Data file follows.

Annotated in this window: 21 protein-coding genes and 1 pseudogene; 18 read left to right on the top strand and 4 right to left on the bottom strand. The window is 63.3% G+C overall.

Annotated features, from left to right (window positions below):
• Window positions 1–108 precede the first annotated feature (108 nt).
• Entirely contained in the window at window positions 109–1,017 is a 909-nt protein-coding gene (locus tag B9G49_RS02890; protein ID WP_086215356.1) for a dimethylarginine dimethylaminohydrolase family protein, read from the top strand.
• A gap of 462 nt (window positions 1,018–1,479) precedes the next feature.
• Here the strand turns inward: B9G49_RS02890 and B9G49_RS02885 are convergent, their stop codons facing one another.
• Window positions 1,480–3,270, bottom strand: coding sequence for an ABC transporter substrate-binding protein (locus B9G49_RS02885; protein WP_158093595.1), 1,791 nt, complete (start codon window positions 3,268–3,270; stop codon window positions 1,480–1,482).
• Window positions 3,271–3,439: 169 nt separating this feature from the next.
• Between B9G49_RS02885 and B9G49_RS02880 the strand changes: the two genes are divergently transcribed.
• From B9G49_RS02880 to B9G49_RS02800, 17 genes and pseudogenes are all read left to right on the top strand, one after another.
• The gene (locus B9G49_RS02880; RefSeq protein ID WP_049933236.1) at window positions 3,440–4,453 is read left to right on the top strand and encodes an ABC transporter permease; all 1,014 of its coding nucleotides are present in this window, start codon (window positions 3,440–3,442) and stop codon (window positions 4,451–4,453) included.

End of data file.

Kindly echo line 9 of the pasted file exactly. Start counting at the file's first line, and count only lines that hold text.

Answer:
• Between B9G49_RS02885 and B9G49_RS02880 the strand changes: the two genes are divergently transcribed.